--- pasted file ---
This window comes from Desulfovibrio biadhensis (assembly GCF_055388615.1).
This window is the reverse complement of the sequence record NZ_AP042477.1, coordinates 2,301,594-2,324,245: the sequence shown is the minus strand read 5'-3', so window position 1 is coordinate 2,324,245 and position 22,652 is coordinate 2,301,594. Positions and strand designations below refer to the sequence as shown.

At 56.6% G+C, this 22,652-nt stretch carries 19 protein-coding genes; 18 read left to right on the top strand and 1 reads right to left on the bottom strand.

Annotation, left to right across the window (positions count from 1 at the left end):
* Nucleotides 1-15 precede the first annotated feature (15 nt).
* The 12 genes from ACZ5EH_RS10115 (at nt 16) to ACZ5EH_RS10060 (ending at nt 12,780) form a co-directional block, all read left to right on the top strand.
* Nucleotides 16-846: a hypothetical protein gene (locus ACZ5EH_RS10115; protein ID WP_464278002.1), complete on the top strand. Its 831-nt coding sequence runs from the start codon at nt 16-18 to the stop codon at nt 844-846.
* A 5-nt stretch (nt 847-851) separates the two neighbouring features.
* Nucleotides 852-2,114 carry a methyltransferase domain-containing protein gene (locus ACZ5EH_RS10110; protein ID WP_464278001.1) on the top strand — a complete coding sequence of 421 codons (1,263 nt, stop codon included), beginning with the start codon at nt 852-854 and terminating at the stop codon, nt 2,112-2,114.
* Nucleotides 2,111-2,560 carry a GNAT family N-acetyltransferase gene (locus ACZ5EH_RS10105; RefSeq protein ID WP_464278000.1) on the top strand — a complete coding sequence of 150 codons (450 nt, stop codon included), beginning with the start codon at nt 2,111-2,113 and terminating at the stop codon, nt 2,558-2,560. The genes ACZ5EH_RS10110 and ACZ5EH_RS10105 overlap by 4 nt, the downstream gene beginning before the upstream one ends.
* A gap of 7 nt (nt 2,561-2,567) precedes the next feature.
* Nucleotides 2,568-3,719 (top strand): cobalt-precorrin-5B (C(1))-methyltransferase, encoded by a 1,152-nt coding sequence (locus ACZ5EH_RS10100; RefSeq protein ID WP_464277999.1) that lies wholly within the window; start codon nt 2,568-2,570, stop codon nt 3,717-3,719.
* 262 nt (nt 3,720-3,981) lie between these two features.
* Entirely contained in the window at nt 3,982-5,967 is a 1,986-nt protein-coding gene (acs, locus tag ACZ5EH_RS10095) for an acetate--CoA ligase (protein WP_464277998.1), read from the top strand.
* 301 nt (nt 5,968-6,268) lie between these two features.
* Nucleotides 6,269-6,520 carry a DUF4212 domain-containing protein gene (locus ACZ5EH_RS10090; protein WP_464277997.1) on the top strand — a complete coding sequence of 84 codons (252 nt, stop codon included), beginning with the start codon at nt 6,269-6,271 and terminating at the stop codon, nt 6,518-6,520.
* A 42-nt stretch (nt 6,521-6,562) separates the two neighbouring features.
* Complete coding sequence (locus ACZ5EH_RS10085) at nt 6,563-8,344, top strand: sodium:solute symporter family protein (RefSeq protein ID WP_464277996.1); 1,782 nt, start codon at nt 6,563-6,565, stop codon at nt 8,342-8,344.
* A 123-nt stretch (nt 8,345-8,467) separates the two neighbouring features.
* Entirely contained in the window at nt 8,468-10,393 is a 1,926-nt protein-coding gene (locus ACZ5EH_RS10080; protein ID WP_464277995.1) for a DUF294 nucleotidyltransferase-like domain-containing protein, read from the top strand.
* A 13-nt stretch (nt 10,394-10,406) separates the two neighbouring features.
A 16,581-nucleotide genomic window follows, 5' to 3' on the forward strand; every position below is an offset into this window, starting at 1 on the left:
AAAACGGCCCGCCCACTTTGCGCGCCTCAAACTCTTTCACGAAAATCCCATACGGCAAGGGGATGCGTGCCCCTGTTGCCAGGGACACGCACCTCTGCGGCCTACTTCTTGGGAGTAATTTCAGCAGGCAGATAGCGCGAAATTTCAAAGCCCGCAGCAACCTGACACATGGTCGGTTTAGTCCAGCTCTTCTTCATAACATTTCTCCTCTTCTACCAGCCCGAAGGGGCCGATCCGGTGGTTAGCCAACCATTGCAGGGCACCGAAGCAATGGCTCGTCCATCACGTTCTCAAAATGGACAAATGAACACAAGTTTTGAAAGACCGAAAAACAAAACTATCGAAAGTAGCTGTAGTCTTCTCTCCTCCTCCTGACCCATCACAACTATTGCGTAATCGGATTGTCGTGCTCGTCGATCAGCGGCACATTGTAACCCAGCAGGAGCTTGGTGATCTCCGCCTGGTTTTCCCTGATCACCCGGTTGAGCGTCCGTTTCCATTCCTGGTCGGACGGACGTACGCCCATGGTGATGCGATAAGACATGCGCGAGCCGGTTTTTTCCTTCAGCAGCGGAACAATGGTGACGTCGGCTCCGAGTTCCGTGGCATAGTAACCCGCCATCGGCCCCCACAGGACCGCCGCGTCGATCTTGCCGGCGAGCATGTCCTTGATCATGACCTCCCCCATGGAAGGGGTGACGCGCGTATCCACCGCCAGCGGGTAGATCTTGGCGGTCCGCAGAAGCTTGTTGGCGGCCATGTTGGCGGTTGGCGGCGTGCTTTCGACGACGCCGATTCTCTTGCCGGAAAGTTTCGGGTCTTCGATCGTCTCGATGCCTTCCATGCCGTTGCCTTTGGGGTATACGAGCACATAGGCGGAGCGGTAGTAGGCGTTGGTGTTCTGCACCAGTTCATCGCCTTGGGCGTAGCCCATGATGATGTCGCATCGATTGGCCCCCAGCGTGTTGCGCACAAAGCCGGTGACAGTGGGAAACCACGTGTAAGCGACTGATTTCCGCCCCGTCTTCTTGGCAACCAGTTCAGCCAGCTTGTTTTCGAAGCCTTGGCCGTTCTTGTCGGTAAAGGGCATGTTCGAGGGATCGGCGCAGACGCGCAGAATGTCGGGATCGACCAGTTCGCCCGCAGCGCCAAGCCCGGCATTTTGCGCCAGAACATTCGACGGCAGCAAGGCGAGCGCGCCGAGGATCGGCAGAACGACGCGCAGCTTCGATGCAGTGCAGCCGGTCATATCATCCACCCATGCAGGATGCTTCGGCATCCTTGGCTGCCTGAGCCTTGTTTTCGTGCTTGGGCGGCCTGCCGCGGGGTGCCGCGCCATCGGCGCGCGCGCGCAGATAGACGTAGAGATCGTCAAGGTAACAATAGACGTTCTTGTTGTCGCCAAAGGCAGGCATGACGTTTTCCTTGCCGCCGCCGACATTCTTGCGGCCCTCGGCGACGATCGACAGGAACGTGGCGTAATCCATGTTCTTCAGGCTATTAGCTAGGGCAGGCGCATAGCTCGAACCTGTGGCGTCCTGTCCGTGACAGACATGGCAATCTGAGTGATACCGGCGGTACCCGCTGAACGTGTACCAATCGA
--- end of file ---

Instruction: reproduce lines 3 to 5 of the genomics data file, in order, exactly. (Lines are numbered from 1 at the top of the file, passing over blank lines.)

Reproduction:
At 56.6% G+C, this 22,652-nt stretch carries 19 protein-coding genes; 18 read left to right on the top strand and 1 reads right to left on the bottom strand.

Annotation, left to right across the window (positions count from 1 at the left end):
* Nucleotides 1-15 precede the first annotated feature (15 nt).